Artists' retreat bid back after councillors' site visit

A decision is due on a year-round artists’ retreat on the north Northumberland coast later this week, after councillors decided to take a closer look.

By Ben O'Connell
Monday, 18th March 2019, 2:32 pm
Updated Monday, 18th March 2019, 2:48 pm
The location of Link End Caravan Park at Alnmouth. Picture from Google
The location of Link End Caravan Park at Alnmouth. Picture from Google

The proposals at Alnmouth, which have divided opinion, were first discussed at last month’s meeting of the North Northumberland Local Area Council, but after a number of different options were discussed, members voted to defer it so they could go on a site visit and seek clarity on several issues.

The scheme, for a site nestled between the village’s two golf clubs, is once again recommended for approval when it goes before the committee on Thursday (March 21) afternoon.

Back in June 2016, permission was granted for the continued use of the former Link End Caravan Park, for up to five caravans between May and October. Rather than a planning application, it was a certificate of lawfulness bid which sought to establish an existing use of the land.

Sign up to our daily newsletter

A planning application for six mobile shepherds’ huts on the site had previously been submitted in November the previous year, but withdrawn in February 2016, with both proposals attracting significant objections.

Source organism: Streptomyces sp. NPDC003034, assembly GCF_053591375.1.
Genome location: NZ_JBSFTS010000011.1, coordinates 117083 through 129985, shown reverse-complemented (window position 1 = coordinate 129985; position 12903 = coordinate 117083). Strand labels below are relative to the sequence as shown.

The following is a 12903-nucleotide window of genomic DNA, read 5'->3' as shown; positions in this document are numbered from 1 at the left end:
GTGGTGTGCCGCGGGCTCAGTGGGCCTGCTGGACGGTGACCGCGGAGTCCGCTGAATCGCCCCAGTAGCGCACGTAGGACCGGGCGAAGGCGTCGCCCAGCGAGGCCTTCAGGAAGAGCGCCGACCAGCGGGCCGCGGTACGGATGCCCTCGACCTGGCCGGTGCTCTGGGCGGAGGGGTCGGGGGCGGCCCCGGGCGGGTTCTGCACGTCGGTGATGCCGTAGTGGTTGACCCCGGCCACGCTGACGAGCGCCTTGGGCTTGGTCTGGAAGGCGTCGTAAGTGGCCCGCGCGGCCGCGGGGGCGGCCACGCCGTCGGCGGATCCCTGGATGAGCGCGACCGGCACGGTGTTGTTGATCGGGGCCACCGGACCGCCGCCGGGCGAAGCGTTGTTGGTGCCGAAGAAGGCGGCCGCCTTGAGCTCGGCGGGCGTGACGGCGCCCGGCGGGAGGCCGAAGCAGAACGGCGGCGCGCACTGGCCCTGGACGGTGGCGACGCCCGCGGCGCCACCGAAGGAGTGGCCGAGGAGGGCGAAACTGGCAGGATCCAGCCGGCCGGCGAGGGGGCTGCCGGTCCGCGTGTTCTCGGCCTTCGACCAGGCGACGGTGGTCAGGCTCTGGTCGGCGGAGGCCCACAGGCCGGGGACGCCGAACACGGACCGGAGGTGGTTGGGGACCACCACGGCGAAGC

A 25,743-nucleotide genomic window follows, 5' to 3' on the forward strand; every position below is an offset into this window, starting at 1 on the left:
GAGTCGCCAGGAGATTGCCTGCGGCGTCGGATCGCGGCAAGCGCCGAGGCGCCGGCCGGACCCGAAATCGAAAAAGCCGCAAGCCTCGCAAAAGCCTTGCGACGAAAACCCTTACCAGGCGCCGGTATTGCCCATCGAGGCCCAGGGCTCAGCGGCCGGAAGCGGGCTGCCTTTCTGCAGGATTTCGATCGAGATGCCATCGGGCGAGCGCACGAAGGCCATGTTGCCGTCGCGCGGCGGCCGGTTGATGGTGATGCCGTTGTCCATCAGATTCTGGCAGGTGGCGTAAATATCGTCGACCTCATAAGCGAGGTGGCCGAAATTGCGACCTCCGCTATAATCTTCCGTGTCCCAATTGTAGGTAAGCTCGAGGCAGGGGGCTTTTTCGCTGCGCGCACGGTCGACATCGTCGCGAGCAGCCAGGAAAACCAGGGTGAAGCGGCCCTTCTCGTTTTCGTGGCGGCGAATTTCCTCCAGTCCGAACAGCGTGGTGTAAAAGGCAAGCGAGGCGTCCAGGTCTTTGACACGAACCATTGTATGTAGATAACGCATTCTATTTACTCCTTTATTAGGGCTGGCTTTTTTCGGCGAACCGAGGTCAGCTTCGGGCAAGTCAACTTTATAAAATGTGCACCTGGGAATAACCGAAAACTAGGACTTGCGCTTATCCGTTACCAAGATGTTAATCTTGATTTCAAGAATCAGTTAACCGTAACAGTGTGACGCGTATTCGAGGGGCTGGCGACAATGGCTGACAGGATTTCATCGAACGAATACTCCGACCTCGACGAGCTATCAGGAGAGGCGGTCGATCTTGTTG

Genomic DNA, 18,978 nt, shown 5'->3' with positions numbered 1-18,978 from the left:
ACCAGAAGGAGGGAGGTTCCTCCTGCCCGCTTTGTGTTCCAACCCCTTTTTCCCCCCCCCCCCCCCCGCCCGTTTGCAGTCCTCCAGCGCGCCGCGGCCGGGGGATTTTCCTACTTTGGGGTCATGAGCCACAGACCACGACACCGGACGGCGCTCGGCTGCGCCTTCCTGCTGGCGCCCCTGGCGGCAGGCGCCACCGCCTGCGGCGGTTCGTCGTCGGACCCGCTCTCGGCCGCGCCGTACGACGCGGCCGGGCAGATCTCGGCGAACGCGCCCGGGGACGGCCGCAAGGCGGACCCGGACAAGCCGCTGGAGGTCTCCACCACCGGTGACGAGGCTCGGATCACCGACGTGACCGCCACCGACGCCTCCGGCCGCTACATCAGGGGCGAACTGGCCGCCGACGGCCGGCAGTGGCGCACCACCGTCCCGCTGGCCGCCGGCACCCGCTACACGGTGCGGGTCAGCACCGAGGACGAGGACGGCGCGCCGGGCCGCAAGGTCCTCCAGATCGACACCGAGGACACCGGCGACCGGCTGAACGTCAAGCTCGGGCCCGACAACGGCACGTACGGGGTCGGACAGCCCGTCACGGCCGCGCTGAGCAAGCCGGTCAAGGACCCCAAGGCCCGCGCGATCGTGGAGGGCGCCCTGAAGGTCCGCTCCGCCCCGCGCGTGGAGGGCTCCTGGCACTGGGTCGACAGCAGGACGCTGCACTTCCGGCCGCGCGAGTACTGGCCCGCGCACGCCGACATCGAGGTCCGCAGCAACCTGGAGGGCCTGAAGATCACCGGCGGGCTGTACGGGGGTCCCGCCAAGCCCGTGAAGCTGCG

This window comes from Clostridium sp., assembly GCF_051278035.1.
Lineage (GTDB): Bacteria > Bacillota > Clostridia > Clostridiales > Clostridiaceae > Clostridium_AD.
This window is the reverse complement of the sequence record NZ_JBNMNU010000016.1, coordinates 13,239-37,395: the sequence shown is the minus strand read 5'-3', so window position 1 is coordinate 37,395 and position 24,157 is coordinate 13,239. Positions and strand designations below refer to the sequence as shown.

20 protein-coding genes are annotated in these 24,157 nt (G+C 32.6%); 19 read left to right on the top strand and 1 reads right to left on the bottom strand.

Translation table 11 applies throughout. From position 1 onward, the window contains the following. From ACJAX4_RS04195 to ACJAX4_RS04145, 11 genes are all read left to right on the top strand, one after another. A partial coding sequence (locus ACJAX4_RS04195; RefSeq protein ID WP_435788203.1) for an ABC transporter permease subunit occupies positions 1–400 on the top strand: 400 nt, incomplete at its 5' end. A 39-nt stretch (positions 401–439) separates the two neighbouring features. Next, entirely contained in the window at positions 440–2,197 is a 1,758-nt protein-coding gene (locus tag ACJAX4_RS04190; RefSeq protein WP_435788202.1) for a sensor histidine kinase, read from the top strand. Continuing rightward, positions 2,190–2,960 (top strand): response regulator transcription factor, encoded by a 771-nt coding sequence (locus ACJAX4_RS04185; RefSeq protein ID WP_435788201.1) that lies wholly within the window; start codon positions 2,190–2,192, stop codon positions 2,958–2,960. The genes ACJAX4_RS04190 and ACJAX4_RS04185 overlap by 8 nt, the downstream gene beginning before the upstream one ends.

Now, applicant Mr Maloney wants to change the use of the land in order to allow five glamping pods to be used all through the year.

As operator of the successful Old School Art Gallery and café in the village, he is seeking to expand and diversify that business by the addition of the camping pods, which are to be marketed as an artists’ retreat.

Issues raised by objectors include the access and parking arrangements, and the potential impacts on the environment, the area of outstanding natural beauty (AONB) and the golf club.

Meanwhile, supporters point to positives such as the economic benefits, the additional footfall to an area that traditionally struggles during winter months and the innovative use of a site which had become an eyesore and a target for low-level antisocial behaviour.

Some of the councillors were concerned that, as yet, there was no evidence as to what the impacts would be, which is why a 12-month approval was mooted at last month’s meeting.

But Coun Jeff Watson, the only member to vote against the deferral, pointed out that there were no objections from the AONB, the ecologist or the public rights of way team and that it would be ‘against common fairness’ to impose a time limit on the permission.

Ben O'Connell, Local Democracy Reporting Service